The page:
I feel like the first aspect I should address, if I intend to make these posts any useful, is the storyboarding mystery. Yamada and Kigami might as well be the strongest episode directors at the studio, so having them share the role was quite the event. Unlike episode 5, which was by all means Kigami’s work with Ishihara only taking over the boards during the concert, this time we experienced a more classic halfway split. The reason is obvious – the Nationals performance was actually skipped, in a move equal parts smart and cruel. Making the viewers sit through the uninterrupted spectacle of their play was already pushing the boundaries of what TV anime audiences might be willing to watch, so repeating the scene with the exact same tune would have been a bit too much. If they’ve instead chosen to animate a fancy original performance for the actual finale, which would let them change pieces, I’m all in for this decision.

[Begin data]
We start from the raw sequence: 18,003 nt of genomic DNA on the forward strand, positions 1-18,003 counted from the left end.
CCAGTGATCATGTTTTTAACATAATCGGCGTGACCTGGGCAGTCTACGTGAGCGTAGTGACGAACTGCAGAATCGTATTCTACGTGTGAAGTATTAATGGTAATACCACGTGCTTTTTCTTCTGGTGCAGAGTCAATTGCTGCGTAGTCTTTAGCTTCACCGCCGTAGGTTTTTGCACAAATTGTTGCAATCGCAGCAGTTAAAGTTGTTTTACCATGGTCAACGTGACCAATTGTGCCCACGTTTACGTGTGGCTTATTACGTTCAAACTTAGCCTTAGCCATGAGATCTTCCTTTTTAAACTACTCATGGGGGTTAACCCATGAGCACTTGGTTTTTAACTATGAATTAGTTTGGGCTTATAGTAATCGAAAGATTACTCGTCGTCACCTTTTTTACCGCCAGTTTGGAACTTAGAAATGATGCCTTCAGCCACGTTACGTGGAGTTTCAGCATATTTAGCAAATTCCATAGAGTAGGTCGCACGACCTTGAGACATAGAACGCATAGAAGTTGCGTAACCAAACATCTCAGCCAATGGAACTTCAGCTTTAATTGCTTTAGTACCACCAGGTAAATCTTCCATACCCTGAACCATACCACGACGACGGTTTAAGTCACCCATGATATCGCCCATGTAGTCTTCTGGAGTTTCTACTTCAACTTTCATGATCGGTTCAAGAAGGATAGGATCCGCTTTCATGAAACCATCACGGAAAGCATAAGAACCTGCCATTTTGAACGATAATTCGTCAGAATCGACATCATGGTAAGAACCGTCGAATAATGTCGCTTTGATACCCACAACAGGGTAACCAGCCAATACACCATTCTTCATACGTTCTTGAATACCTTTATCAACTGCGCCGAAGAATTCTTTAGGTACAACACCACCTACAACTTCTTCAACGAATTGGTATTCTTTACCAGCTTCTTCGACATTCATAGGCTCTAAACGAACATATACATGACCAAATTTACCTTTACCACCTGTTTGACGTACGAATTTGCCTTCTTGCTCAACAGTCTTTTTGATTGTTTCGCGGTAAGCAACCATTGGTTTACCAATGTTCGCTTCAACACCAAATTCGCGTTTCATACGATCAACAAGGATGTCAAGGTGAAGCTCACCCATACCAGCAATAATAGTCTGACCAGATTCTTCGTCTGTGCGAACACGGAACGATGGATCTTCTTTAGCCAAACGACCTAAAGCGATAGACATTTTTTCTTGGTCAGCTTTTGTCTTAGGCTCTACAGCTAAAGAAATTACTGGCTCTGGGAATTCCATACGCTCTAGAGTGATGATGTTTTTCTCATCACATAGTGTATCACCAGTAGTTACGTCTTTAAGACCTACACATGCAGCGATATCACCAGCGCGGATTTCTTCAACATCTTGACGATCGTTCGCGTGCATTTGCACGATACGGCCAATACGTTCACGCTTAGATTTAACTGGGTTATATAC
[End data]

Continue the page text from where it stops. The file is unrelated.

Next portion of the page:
But back to the main point, the storyboarding duties. If you’ve paid attention you might have noticed that I already spoiled the surprise, since I listed them in appearance order – unlike the credits within the episode, where seniority still seems to be the rule. Naoko Yamada storyboarded the first half of the episode, once again not bothering to hide her quirks. It’s easy to point at the most obvious ones, but her presence also leaks through details; the mannerisms, down to the reaction to trying to hold a can that’s too hot, the thoroughness when depicting lighting sources, even the roundness of her storyboard drawings making it to some shots. Her precious attention to detail elevates the episode during moments like the backstage preparation; Kumiko pretends to swallow the character 人 from her palm as is tradition to calm down, but barely any attention is drawn to the fact other than the very brief glimpse of it we get. As much as I enjoyed some of the subtler touches though, my favorite scene during her segment was the bus ride and its implications. It directly mirrors the one seen during the first episode, this time capturing confidence and optimism rather than regret. Aside from gracefully giving closure to Mizore’s entire arc, I can’t deny that seeing Yamada call back to Haruka Fujita’s work is simply adorable. The mentor nodding to her young pupil, whom she had strongly influenced to begin with. This time it was spurred by a narrative reason, but it’s always important to keep in mind that these relationships work in both directions. Just recently I was rewatching Sailor Moon with a group of friends, and Igarashi’s directional debut reminded me of the Ikuhara show that clearly borrowed one of his pupil’s early scenes. Creator lineages and their consequences are always fascinating!